Travel Shot: The garbage well

“Where is the bawri?” I ask a group of men playing cards on the road. I am at Fatehpur, a large town in the Shekhawati region of Rajasthan and searching for a nearly 400-year-old stepwell, locally known as bawri.

“You’re standing at the entrance to the bawri,” drawls one of the men.

I look at where I am standing and then behind me. All I can see is an arched entrance and garbage beyond that. Heaps and heaps of garbage.

“This is the bawri?” I ask in disbelief.

Hereitage, Well, Bawri, Garbage dumpLoud, raucous laughter erupts from the group. “This used to be a bawri. It used to contain water, now it only has garbage. Therefore, it is kachre ka bawri (or a well of garbage). Why have you come to see this kachre ka bawri?” says another man in the group.

More laughter, this time mocking and derisive, as I look on in horror and recall all that I had read about the bawri or stepwell in Ilay Cooper’s book.

Continue reading “Travel Shot: The garbage well”

Fatehpur, Painted Towns of Shekhawati, Fresco, Art Gallery, Painting, Heritage, Travel, Rajasthan

The painted towns of Shekhawati-5: Fatehpur

Ilay Cooper’s book on Shekhawati set me off on an extraordinary trip to that extraordinary place in January this year. I had to wait for nearly 6 months, though, before I felt ready to write about it — so overwhelming were my thoughts and emotions. This post on Fatehpur is the sixth of 8 posts in the series on “The Painted Towns of Shekhawati”. If you haven’t read the introduction to Shekhawati’s history (and the series), I recommend that you do so now, before proceeding further. If you have already done so, then dive straight into the post.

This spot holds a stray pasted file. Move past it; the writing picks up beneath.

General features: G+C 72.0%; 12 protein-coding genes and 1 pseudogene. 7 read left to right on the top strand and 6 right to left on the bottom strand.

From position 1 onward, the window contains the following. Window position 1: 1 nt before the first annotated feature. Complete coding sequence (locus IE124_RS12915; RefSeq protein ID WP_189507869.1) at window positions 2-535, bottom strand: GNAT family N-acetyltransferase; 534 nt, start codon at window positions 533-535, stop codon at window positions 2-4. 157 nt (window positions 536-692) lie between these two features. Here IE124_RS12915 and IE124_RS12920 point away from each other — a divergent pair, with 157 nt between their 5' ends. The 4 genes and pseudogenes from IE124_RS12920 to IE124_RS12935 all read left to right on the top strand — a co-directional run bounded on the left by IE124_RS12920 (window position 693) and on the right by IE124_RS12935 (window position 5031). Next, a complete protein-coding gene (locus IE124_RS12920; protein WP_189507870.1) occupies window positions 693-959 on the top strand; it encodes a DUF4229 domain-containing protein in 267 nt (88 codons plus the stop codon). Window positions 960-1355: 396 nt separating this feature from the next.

Fatehpur, Painted Towns of Shekhawati, Fresco, Art Gallery, Painting, Heritage, Travel, RajasthanThe door to the haveli was shut. A signboard (in Hindi, English and French) requesting visitors to ring the bell if they wished to tour the haveli greeted me instead. I rang the bell and waited. And I waited and waited some more… Just as I was getting ready to ring the doorbell again, I heard footsteps approaching the door.

The door opened and I found myself face to face with a young man, a Westerner, who said in a distinctly French accent, “Hello ! Sorry I took so long to open the door. I was in another part of the haveli. Are you here to see it?

“Yes, please, ” I said.

“Great ! My name is Jonathan and I’m an art history student. I’ll take you around the haveli. Would you like the tour to be in Hindi, English or French?”

I gaped at Jonathan and said, “Umm… English please.”

“Wonderful,” beamed Jonathan. “Welcome to the Nadine Le Prince Haveli.”

And that’s how an art history student from France took me on a guided tour of a haveli in Fatehpur in the Shekhawati region of Rajasthan, India.

But more about that later, as I have to introduce you to Fatehpur and take you around some of the other havelis there first. 🙂 Continue reading “The painted towns of Shekhawati-5: Fatehpur”